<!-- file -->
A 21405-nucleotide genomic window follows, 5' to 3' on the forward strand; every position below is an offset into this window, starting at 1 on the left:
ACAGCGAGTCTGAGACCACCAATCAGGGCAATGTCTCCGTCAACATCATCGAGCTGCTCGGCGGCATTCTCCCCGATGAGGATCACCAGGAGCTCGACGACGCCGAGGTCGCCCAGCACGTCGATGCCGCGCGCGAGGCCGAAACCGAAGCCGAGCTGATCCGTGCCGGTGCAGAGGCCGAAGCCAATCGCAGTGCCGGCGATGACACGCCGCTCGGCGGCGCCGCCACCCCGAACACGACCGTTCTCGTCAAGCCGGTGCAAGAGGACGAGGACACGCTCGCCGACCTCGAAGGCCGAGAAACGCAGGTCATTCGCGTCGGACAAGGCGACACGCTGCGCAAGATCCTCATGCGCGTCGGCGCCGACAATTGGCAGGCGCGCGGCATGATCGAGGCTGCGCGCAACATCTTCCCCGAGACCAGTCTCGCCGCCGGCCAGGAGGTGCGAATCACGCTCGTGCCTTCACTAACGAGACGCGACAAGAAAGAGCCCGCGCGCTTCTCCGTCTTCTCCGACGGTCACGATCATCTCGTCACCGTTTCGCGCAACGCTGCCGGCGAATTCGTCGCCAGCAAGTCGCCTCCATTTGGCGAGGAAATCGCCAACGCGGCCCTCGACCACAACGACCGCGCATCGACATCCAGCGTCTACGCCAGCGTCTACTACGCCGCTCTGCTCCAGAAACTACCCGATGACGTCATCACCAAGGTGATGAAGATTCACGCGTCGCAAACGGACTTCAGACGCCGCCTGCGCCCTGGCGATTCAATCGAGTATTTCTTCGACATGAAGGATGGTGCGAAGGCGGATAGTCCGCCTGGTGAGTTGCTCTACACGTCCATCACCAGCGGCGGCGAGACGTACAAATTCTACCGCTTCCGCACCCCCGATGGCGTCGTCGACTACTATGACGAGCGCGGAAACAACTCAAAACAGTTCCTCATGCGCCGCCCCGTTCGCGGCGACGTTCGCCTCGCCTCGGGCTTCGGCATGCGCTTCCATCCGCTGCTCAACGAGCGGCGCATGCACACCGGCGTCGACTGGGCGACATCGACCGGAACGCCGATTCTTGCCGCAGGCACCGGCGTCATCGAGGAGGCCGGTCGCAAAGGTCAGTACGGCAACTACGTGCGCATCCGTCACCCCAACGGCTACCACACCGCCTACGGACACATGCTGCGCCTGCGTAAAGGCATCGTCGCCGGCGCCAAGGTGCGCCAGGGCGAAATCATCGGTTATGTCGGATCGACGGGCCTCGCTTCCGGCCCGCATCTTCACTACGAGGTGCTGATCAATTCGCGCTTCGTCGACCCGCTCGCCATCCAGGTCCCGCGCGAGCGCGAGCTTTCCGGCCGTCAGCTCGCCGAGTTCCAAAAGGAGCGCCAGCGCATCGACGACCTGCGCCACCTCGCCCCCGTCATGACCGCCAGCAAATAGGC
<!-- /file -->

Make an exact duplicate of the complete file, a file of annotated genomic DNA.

A 21405-nucleotide genomic window follows, 5' to 3' on the forward strand; every position below is an offset into this window, starting at 1 on the left:
ACAGCGAGTCTGAGACCACCAATCAGGGCAATGTCTCCGTCAACATCATCGAGCTGCTCGGCGGCATTCTCCCCGATGAGGATCACCAGGAGCTCGACGACGCCGAGGTCGCCCAGCACGTCGATGCCGCGCGCGAGGCCGAAACCGAAGCCGAGCTGATCCGTGCCGGTGCAGAGGCCGAAGCCAATCGCAGTGCCGGCGATGACACGCCGCTCGGCGGCGCCGCCACCCCGAACACGACCGTTCTCGTCAAGCCGGTGCAAGAGGACGAGGACACGCTCGCCGACCTCGAAGGCCGAGAAACGCAGGTCATTCGCGTCGGACAAGGCGACACGCTGCGCAAGATCCTCATGCGCGTCGGCGCCGACAATTGGCAGGCGCGCGGCATGATCGAGGCTGCGCGCAACATCTTCCCCGAGACCAGTCTCGCCGCCGGCCAGGAGGTGCGAATCACGCTCGTGCCTTCACTAACGAGACGCGACAAGAAAGAGCCCGCGCGCTTCTCCGTCTTCTCCGACGGTCACGATCATCTCGTCACCGTTTCGCGCAACGCTGCCGGCGAATTCGTCGCCAGCAAGTCGCCTCCATTTGGCGAGGAAATCGCCAACGCGGCCCTCGACCACAACGACCGCGCATCGACATCCAGCGTCTACGCCAGCGTCTACTACGCCGCTCTGCTCCAGAAACTACCCGATGACGTCATCACCAAGGTGATGAAGATTCACGCGTCGCAAACGGACTTCAGACGCCGCCTGCGCCCTGGCGATTCAATCGAGTATTTCTTCGACATGAAGGATGGTGCGAAGGCGGATAGTCCGCCTGGTGAGTTGCTCTACACGTCCATCACCAGCGGCGGCGAGACGTACAAATTCTACCGCTTCCGCACCCCCGATGGCGTCGTCGACTACTATGACGAGCGCGGAAACAACTCAAAACAGTTCCTCATGCGCCGCCCCGTTCGCGGCGACGTTCGCCTCGCCTCGGGCTTCGGCATGCGCTTCCATCCGCTGCTCAACGAGCGGCGCATGCACACCGGCGTCGACTGGGCGACATCGACCGGAACGCCGATTCTTGCCGCAGGCACCGGCGTCATCGAGGAGGCCGGTCGCAAAGGTCAGTACGGCAACTACGTGCGCATCCGTCACCCCAACGGCTACCACACCGCCTACGGACACATGCTGCGCCTGCGTAAAGGCATCGTCGCCGGCGCCAAGGTGCGCCAGGGCGAAATCATCGGTTATGTCGGATCGACGGGCCTCGCTTCCGGCCCGCATCTTCACTACGAGGTGCTGATCAATTCGCGCTTCGTCGACCCGCTCGCCATCCAGGTCCCGCGCGAGCGCGAGCTTTCCGGCCGTCAGCTCGCCGAGTTCCAAAAGGAGCGCCAGCGCATCGACGACCTGCGCCACCTCGCCCCCGTCATGACCGCCAGCAAATAGGC